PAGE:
Q: How do you maintain your professional growth?
I surround myself with better musicians than I am, better singers than I am and better writers than I am. I strive to put on songwriter shows where I am the worst writer, singer, player on stage. That keeps me continually striving to better myself.
Q: What is your Songwriting process?
I don’t really have one. It can change from song to song. On my last CD my producer asked me to write in a 6/8 time signature, I did. The other day I was playing with a cut capo, got a real interesting sound out of a D chord and wrote a song around it. Sometimes I can write a song that becomes important to me in twenty minutes, sometimes I can labor over a song title for two years like I did for the title song of the CD I am recording right now. I really admire people who can say “It’s 10:00, time to write” but I’m not that person.
Q: Who are your top three favorite artists or Songwriters?
Tom Petty, Bob Dylan, Liz Larin (a singer songwriter out of Detroit who I have been able to work with once in awhile).
Q: What advice would you tell up and coming Songwriters?
Keep at it. If you can’t finish one song, go to the next. Keep your eyes open and your ear to the ground. There is a song in everything you see and hear. I love the line about sculpting. How did you sculpt that beautiful giraffe out of stone….I just chipped away at everything that didn’t look like a giraffe. The song is there, just keep taking the stuff out of it that doesn’t sound like your song.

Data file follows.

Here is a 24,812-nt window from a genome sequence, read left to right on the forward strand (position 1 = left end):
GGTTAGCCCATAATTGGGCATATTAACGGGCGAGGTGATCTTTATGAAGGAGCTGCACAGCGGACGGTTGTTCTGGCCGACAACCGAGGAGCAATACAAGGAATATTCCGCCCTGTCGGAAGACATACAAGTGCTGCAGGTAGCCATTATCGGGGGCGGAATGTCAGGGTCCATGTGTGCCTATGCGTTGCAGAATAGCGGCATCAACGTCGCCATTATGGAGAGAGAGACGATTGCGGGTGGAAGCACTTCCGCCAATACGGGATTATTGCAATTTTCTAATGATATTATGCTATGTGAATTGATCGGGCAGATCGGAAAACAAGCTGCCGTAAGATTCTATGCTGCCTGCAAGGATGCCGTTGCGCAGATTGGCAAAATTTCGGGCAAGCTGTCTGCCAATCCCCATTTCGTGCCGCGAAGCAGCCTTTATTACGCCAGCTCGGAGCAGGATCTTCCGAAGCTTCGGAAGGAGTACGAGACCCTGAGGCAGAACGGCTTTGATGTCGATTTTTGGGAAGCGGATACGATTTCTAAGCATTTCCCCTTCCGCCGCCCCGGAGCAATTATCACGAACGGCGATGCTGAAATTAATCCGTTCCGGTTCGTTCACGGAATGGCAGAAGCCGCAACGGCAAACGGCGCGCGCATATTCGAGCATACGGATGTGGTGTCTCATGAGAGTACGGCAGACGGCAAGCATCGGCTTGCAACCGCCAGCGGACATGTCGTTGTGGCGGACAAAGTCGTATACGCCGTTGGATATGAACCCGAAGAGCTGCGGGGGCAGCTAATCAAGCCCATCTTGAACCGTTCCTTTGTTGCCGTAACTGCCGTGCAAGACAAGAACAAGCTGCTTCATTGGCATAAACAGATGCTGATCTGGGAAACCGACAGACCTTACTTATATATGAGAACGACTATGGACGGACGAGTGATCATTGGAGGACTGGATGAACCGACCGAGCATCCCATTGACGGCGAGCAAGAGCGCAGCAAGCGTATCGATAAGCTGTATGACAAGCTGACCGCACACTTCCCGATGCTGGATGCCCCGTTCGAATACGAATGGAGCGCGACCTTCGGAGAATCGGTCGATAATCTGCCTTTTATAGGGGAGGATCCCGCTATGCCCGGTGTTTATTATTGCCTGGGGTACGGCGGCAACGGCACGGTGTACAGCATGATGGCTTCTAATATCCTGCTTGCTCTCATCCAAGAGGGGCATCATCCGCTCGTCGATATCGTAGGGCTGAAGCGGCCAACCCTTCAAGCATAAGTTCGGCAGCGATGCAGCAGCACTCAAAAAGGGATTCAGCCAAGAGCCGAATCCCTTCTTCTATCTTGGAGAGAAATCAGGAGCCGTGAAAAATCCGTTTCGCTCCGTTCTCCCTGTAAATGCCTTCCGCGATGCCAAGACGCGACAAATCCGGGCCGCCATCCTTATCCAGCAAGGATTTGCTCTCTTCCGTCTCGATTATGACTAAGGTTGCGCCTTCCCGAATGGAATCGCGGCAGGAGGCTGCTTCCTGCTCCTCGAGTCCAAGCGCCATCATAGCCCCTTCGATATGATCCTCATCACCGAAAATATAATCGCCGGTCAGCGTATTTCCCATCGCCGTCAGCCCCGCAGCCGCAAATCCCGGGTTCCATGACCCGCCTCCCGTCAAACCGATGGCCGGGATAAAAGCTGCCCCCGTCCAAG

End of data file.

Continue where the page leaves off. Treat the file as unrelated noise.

Q: What are some of your accomplishments to date?
A Top Album Pick in Billboard Magazine a long time ago, Jamming with Cheap Trick at the height of their career, Starting the Lake Shore Coffee House Series in Rochester, NY, Starting the Fandango at The Tango in Rochester NY (both Songwriting showcases that have been very well received in the area), releasing two (soon to be three CDs) helping other songwriters build an audience, co-producing the Mason Tyler CD and the Debbie Randyn CD and producing Beyond The Lyric, a local cable access TV show that is an interview performance show for songwriters.
Q: How do you think Frettie will benefit the Songwriting Community?
Anything that fosters a songwriting community helps every songwriter involved. It can help to build an audience, it can help to strengthen skills, it can help to promote venues that feature songwriters, it can help writers find other writers to work with. There are so many ways that Frettie can help but raising the awareness of what your community has to offer your city is key to helping writers find an audience.
Q: What online tools do you use today for songwriting?
I don’t. I used to use a lot of things, Master Writer being one but I have found that my best tool is my Johnny Cash Martin D-35 and My Martin HD-28 as well as my Zoom recorder.
Q: So what’s next for Jerry Falzone and where can readers find you online?
Finishing up Liar’s Moon. Working on a few more theater venues, one in Summit, NJ and one in Mont Claire, NJ. Establishing the Lake Shore Coffee House Series in a new venue, working with Emma Lane on her EP project. I guess I am always busy.
You can find me online at www.jerryfalzone.com I’m also on Facebook under Jerry Falzone and under Fandango at The Tango. You can also find me on Frettie.
Thanks Jerry for taking the time to answer these questions. We appreciate all of your support and looking forward to connecting with you more on Frettie.
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Interview conducted by The Frettie Team. If you are interested in being interviewed for our next “Songwriter Showcase”, feel free to reach out to us at email@example.com.